Yes it is hard to get into nursing school now because there are a lot of applicants and not a lot of teachers, among other reasons.

Yes it's hard to get a job after you graduate because the nursing market is saturated.

Yes until around 2000 it was easier to find a job and go right into the speciality you wanted.

My friend persevered. Got her LVN degree, ADN degree and BSN degree. Has a great job now. It was hard and frustrating but she refused to give up.

My "generation" of nurses had it easier. But not because the educational requirements were less rigid.

Thanks for sharing.

Share this post


Link to post
Share on other sites

buckchaser10 has 3 years experience.

42 Posts; 134 Profile Views

1 hour ago, buckchaser10 said:

Let me tell you, while I may get peeved at my fellow nurses spelling the education you receive in grade school for sentence structure would suffice for charting.

Uff da, I say that and screw up my sentence. Pretend there is another comma after spelling. I can't find the edit button.

Share this post


Link to post
Share on other sites

9 Followers; 3,809 Posts; 29,070 Profile Views

6 hours ago, buckchaser10 said:

Is this a typo or did the ACT used to be scored differently?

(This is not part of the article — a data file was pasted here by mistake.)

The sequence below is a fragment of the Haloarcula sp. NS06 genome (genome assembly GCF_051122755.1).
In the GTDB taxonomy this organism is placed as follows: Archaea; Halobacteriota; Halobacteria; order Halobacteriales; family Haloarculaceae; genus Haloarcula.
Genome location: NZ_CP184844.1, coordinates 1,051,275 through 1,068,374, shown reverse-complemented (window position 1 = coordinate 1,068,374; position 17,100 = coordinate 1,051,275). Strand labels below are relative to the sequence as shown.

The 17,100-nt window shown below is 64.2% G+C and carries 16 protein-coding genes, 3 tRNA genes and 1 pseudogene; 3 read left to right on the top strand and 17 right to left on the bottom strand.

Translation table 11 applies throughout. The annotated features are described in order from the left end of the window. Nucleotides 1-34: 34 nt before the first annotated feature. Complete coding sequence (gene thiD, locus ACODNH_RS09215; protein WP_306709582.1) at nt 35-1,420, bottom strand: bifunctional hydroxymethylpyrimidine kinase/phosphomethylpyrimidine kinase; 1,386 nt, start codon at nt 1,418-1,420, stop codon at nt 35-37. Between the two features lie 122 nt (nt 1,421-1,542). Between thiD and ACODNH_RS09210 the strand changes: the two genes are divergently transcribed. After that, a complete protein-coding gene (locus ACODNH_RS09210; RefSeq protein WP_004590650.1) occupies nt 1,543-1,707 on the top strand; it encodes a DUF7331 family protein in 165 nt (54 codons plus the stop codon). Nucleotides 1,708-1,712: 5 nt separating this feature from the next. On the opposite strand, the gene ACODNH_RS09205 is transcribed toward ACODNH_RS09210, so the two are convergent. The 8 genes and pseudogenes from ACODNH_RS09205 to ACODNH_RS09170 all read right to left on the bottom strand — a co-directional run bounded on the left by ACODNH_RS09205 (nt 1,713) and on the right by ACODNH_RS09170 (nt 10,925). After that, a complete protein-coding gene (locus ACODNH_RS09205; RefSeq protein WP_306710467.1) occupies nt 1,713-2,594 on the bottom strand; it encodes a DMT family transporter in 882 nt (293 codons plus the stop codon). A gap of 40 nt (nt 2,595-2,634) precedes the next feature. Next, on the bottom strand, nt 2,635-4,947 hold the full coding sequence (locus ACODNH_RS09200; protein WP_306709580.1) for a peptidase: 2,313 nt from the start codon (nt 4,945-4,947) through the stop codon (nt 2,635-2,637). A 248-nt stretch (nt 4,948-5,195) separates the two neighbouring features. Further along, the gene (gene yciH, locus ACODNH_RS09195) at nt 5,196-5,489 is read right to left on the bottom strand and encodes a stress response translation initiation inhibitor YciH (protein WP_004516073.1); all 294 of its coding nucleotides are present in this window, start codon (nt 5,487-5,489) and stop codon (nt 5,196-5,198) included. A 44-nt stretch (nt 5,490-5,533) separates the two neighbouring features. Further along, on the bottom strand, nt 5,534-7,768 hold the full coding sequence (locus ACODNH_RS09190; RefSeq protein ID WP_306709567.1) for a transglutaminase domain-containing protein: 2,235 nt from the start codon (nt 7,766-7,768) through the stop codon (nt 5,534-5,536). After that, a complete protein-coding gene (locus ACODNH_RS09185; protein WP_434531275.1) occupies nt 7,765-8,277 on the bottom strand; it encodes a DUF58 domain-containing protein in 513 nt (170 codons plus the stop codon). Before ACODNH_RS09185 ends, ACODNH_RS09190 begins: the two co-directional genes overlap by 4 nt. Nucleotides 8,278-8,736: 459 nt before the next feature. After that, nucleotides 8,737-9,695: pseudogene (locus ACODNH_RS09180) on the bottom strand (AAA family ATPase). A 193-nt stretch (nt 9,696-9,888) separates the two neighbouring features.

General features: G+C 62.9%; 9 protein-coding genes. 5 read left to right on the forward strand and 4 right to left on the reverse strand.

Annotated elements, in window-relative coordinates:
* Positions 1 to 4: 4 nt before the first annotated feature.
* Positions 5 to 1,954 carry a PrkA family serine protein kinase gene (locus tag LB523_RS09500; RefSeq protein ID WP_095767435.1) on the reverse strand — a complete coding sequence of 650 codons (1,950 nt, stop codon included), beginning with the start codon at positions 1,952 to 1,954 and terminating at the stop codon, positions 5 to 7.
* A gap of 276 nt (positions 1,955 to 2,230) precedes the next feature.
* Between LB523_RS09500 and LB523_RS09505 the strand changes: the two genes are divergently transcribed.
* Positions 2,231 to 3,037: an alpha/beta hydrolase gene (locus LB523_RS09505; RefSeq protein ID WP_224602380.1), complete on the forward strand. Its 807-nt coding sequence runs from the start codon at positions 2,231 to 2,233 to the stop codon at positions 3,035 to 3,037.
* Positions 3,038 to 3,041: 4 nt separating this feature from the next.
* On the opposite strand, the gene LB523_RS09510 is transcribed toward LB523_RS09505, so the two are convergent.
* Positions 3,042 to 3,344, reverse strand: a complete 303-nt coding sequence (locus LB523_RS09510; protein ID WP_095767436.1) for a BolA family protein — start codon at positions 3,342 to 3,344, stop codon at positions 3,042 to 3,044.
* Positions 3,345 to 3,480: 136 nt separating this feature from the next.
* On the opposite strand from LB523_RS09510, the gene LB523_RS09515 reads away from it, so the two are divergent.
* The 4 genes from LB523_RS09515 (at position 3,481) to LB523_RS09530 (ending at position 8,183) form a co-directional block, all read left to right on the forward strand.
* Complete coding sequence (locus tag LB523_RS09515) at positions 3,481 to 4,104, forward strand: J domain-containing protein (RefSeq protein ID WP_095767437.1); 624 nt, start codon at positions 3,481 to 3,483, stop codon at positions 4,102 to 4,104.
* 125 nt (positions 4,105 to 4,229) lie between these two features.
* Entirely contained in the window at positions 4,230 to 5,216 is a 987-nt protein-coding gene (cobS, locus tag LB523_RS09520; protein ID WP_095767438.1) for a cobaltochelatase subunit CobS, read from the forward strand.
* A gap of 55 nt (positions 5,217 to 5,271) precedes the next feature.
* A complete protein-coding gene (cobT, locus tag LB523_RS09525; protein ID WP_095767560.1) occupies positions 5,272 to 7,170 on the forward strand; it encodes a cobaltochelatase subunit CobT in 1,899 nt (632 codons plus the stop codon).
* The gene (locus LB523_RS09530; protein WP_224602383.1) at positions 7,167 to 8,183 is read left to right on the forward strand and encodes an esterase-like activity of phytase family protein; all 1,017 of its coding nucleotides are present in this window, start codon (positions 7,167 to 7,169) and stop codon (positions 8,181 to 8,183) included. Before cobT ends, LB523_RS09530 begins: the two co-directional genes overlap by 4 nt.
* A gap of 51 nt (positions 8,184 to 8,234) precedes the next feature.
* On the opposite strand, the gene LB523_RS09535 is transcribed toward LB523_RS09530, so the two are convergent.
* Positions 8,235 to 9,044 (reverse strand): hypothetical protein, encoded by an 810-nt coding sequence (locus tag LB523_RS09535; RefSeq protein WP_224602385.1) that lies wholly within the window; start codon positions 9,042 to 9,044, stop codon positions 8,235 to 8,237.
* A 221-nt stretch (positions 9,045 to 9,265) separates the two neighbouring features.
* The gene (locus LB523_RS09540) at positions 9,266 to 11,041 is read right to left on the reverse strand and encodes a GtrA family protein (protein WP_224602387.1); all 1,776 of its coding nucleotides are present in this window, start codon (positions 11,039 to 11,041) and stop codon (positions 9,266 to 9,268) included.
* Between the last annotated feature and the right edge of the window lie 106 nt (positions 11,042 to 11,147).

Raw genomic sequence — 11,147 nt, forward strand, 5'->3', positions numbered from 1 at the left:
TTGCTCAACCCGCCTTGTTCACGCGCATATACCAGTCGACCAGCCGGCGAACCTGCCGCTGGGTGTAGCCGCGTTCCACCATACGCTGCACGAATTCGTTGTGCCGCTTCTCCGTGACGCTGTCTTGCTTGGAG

Not a typo. That's how hard it was to get in the school I went to. ACT score of 21 is average. They didn't want average. Getting in was only half the battle. Anything below a B was a fail. The rules were militant. We started with 175 students and graduated 27. They failed 3 people the last week of school. But apparently the current crop of young nurses thinks we didn't do the hard "sciency" stuff because everybody knows illness comes from not praying hard enough. 🙄

Share this post


Link to post
Share on other sites

BSNbeDONE has 34 years experience as a ASN, BSN, LPN, RN and specializes in Med/Surg, LTACH, LTC, Home Health.

2,400 Posts; 24,949 Profile Views

I’d just like to add that, interestingly enough, the NCLEX has a way of leveling the playing field. Straight-A students have failed it; barely-C students have passed it.

When I see new nurses in the break room literally crying and saying, “they didn’t tell us it would be like this”, I simply respond with “Of course not, Sweetie”; and hand them a paper towel (Kleenex is reserved for paying customers).😉

Share this post


Link to post
Share on other sites
×

This site uses cookies. By using this site, you consent to the placement of these cookies. Read our Privacy, Cookies, and Terms of Service Policies to learn more.